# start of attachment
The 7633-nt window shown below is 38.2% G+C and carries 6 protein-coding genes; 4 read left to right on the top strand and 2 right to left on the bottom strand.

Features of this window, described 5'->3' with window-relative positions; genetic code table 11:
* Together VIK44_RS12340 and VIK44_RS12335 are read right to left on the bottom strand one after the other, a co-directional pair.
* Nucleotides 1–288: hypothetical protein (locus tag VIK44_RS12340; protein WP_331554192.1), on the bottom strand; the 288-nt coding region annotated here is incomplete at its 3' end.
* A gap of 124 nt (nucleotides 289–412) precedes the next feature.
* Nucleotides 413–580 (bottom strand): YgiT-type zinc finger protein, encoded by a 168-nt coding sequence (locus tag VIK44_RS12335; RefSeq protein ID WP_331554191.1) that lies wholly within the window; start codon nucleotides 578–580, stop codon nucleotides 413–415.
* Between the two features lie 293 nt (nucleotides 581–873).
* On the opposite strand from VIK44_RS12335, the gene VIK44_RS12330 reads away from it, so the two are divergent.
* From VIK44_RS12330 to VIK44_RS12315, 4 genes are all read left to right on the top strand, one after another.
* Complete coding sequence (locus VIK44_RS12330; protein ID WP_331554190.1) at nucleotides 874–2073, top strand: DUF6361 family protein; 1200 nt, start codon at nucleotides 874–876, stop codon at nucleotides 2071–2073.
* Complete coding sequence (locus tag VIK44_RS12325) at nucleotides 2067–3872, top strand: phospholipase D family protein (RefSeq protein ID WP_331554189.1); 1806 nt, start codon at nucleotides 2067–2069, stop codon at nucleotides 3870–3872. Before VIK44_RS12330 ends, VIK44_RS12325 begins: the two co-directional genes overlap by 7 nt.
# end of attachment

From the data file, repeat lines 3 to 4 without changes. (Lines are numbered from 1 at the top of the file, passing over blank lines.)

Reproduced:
* Together VIK44_RS12340 and VIK44_RS12335 are read right to left on the bottom strand one after the other, a co-directional pair.
* Nucleotides 1–288: hypothetical protein (locus tag VIK44_RS12340; protein WP_331554192.1), on the bottom strand; the 288-nt coding region annotated here is incomplete at its 3' end.